Huntington’s disease is a neurodegenerative disease that is a genetic, progressive neurological disorder that slowly takes away a persons ability to walk, talk, and reason. It is characterized by the initial subtle symptoms of change in personality and motor skills ability. As the condition progresses, patients develop involuntary movements known as chorea (hence Huntington’s Chorea.)  The word chorea comes from the Greek word choreia, which means “to dance”, which describes the uncoordinated, jerky body movements associated with the condition. Other motor symptoms eventually appear and may include difficulty speaking, walking or writing.  It was reported in detail in 1872 by the American physician, George Huntington (1850-1916).

Symptoms of Huntington’s disease usually appear between the ages of  35-44 years old. Affected individuals can show a general lack of coordination and an unsteady gait.  Other symptoms include  depression, mood swings, forgetfulness, clumsiness, and involuntary twitching. As the disease progresses, concentration and short-term memory decrease and involuntary movements of the head, trunk and limbs increase. Huntington’s dementia eventually occurs. Patients will have memory loss associated with difficulty in abstract thinking, planning and avoiding inappropriate behavior.

In 1993, scientists discovered the gene that causes Huntington’s disease. HD is a genetic mutation stemming from the formation a chain of abnormal DNA sequences. There are four building blocks of DNA. Repeating DNA chains of cytosine-adenine-guanine (CAG) code for the protein glutamine, an amino acid. As a result, these long glutamine chain proteins clump together and are toxic to brain cells (neurons.) The more CAG repeat sequences there are, the more severe the symptoms of HD.  Scientists have also discovered the more severely the gene is mutated, the earlier the onset of the disease.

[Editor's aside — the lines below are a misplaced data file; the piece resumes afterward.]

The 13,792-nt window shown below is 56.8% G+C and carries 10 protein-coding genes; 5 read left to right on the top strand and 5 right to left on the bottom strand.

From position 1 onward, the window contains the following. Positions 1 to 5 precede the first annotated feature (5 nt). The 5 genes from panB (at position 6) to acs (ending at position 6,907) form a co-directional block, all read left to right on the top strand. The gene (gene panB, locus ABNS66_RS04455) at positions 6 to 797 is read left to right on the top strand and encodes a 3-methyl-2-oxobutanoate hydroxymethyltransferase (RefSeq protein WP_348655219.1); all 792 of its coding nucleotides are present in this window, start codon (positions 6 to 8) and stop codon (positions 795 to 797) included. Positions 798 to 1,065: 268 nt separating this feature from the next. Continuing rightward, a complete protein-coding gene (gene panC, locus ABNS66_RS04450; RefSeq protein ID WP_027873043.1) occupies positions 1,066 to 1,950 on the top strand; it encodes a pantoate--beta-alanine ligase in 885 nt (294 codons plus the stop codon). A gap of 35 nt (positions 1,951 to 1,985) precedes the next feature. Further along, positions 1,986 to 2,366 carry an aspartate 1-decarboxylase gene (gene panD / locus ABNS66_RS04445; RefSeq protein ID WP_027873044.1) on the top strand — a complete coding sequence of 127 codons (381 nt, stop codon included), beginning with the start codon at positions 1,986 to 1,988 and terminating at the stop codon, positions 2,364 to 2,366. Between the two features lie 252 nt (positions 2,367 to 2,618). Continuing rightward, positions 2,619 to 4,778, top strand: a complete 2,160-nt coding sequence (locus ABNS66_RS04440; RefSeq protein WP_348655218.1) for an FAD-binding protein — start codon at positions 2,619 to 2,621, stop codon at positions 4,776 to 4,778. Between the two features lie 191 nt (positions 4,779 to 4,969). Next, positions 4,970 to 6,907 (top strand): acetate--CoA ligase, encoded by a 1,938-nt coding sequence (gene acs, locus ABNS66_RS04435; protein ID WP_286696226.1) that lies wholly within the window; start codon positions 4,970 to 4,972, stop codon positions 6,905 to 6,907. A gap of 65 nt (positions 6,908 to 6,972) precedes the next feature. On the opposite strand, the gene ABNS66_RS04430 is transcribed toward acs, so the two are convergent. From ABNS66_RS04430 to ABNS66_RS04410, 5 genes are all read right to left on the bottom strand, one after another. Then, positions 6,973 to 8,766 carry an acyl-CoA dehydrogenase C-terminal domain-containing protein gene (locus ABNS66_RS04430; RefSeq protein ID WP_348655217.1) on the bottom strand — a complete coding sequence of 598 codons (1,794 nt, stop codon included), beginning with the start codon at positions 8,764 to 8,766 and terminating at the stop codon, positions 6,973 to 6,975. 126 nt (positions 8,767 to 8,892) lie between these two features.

There is no known cure for Huntington’s disease at this time .  There are, however, treatments which can be employed to reduce the severity of some symptoms.  Tetrabenazine was developed specifically to reduce the severity of chorea in HD. Other drugs that help to reduce chorea include Haldol, Risperdal and other neuroleptic medications. Valium like drugs known as benzodiazepines may also be helpful. Rigidity can be treated with antiparkinsonian drugs, and myoclonic hyperkinesia can be treated with valproic acid. Depression is common in HD and can be managed with medications in the serotonin reuptake inhibitor family, such as Prozac or citolopram.

Huntington’s Disease profoundly affects not only the patient, but the entire family — physically, emotionally, socially and economically.  Since there is no known cure and the prognosis is poor, a plan of action should be developed jointly with a qualified neurologist who specializes in movement disorders so that the patient’s quality of life can be maintained as long as possible. Your neurologist can also help you locate and connect to some of the many support groups, organizations, and resources available to help with both the patient and the family and caregiver(s).

Innovative research is underway and aims to find better treatment options and ultimately hope and a cure for this debilitating condition.  If you suspect that you or someone you love may be suffering from Huntington’s Chorea, contact Sarasota Neurology for an appointment.


Posted in Memory Loss / Alzheimer's Disease / Dementia, Movement Disorders and tagged , , , , , , , , , , , , , , by